Filteroff, for example, created a platform where singles can connect online using video. Users sign up for specific virtual events that interest them, and then go on up to 10 virtual speed dates, lasting three minutes each. Users who agree they are a match can then continue to use the platform to message or video chat for as long as they'd like.

The trend toward remote working has also led to digital innovations in the form of virtual office technologies.

With Frameable’s virtual office platform, called, users in collaborative work mode can see on a screen where their coworkers are, who they might be meeting with, and what projects they might be working on.

“There’s a lot of information you can take in with more visual cues,” said Riggs., he said, represents a new way of thinking about remote work that incorporates considerably more functionality than traditional video conferencing.

[Read more: 3 Experience-Fueled Startups on Pandemic Pivots Yielding Long-Term Wins in the Post-COVID Economy]

 People working inside a Workbar coworking space.
As a result of new worker preferences, coworking space company Workbar has started offering a part-time membership plan and a suburban office space rental plan. — Workbar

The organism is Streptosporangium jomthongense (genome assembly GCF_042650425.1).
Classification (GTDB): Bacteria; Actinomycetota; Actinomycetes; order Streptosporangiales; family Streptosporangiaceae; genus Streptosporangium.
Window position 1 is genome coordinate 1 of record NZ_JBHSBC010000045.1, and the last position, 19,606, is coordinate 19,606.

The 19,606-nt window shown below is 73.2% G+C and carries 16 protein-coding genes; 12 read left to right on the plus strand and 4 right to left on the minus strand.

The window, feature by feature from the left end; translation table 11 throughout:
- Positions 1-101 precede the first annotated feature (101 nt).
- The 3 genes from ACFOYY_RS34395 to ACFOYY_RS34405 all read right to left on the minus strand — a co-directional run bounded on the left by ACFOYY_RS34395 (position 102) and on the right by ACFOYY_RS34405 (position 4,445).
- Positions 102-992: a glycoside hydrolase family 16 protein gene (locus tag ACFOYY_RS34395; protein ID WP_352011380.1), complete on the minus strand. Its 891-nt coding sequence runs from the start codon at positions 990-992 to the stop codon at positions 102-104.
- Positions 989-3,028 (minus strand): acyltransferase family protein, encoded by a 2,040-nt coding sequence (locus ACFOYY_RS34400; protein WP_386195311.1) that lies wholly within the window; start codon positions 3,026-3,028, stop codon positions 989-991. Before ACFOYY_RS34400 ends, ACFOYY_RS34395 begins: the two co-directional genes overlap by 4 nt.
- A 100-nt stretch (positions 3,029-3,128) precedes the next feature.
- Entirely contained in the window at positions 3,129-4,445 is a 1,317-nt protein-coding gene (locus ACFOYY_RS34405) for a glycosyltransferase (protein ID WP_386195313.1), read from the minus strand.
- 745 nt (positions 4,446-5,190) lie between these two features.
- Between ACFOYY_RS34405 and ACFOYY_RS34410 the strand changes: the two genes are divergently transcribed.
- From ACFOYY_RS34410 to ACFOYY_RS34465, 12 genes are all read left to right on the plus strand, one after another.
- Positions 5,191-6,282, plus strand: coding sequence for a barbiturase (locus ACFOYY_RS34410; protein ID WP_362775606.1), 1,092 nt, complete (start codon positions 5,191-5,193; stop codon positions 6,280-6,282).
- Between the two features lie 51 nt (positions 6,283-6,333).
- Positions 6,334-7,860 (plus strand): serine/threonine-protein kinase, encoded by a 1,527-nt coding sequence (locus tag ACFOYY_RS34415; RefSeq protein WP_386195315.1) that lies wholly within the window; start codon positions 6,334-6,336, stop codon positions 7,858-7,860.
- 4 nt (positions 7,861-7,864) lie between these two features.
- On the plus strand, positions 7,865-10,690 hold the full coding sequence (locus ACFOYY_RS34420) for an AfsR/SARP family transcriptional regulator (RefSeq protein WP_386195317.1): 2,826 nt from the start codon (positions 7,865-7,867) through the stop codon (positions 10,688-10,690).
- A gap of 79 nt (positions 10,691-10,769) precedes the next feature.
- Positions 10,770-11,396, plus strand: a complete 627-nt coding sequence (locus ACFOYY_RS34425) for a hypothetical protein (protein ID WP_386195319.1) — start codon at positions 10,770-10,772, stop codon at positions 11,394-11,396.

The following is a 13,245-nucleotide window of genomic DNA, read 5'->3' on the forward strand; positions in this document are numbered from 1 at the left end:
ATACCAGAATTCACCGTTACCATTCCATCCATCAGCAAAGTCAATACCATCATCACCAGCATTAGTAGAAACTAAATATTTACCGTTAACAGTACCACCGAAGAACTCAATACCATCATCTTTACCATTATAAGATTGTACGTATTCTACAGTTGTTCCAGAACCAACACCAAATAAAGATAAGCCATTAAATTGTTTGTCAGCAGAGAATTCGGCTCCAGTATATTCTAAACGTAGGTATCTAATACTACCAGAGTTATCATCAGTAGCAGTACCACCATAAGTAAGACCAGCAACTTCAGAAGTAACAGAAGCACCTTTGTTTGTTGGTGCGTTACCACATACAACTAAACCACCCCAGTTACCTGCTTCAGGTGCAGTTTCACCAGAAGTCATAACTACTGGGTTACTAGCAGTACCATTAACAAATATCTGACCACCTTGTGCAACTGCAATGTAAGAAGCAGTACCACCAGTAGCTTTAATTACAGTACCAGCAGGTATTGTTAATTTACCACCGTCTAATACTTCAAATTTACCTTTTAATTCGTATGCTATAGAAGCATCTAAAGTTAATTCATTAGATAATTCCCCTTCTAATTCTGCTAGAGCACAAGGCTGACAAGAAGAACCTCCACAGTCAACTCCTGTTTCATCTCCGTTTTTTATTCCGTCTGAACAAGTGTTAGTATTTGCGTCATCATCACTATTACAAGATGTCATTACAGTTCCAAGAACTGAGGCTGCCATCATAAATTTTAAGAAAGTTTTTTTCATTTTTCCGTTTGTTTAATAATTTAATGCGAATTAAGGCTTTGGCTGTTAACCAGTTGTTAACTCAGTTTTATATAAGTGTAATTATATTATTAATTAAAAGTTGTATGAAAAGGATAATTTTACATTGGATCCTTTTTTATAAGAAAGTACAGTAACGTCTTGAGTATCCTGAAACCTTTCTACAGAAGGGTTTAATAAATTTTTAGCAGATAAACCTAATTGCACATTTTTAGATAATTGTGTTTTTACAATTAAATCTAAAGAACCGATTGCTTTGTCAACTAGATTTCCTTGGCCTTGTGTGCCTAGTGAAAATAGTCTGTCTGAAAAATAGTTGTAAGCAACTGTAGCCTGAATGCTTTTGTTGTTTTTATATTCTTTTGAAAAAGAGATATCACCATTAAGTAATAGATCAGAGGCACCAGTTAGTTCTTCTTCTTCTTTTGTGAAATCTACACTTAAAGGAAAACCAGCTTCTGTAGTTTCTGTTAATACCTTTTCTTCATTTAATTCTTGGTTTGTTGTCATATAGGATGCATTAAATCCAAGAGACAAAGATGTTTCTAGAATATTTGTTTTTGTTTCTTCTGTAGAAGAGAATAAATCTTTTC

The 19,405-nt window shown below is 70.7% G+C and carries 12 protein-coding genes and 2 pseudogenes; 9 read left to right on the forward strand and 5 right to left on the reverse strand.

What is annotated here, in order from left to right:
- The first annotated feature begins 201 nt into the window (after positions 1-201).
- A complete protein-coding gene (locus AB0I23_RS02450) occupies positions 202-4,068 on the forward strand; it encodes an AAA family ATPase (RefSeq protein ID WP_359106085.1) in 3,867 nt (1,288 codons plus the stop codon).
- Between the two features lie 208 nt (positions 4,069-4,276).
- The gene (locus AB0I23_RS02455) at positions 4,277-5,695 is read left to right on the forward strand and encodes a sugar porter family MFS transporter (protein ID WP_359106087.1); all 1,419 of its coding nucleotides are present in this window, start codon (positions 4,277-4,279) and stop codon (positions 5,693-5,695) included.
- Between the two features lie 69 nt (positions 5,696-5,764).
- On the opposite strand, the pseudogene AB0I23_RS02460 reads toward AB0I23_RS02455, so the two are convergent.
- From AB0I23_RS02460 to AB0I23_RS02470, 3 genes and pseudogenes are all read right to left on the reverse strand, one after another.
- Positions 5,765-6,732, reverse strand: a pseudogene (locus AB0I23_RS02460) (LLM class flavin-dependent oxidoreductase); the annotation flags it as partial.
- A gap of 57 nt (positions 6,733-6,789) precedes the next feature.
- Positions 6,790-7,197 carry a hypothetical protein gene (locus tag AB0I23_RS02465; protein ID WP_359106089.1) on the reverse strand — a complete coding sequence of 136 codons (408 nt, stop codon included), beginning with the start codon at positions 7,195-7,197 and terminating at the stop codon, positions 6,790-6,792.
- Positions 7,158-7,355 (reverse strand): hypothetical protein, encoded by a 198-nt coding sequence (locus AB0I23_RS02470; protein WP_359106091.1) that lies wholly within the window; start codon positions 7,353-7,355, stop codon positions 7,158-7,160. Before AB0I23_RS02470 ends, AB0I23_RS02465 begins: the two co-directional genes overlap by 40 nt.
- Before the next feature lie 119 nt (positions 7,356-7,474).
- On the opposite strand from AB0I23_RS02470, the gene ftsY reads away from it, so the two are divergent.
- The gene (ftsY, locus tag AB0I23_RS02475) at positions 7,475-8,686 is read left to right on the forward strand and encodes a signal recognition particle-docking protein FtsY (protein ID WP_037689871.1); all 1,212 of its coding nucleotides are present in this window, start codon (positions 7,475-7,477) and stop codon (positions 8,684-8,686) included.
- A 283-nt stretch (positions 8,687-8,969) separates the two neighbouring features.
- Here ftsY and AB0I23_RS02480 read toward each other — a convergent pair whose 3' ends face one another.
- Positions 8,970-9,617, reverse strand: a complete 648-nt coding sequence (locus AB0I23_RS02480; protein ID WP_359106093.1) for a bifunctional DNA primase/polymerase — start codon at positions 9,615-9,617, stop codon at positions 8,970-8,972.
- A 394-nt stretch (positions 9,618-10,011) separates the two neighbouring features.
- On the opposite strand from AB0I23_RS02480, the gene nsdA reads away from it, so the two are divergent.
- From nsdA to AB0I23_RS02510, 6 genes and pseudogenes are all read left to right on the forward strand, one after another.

Remote working evolves with new tech-enabled workspace models

The remote work trend is also fueling the growth of coworking spaces, which are evolving to meet the demands of consumers who may be self-employed or who have adopted hybrid working schedules.

“Coming out of the pandemic, most employees’ days are more nuanced,” said Sarah Travers, CEO of Workbar, which offers shared coworking spaces in the Boston area. “They work from home one day, then they work from Starbucks, then they work from a coworking space, and then they go into their corporate headquarters a couple of times a week, as well.”

As a result of these evolving, new work preferences, Workbar and other companies providing coworking space have evolved their strategies to become more flexible as well. Workbar, for example, has added a new part-time membership plan that allows members to use Workbar facilities for 10 days each month. That quickly became the company’s most popular plan, said Travers.

Workbar also offers a new corporate plan through which employers can lease space in the suburbs for workers who don’t want to commute to the main office.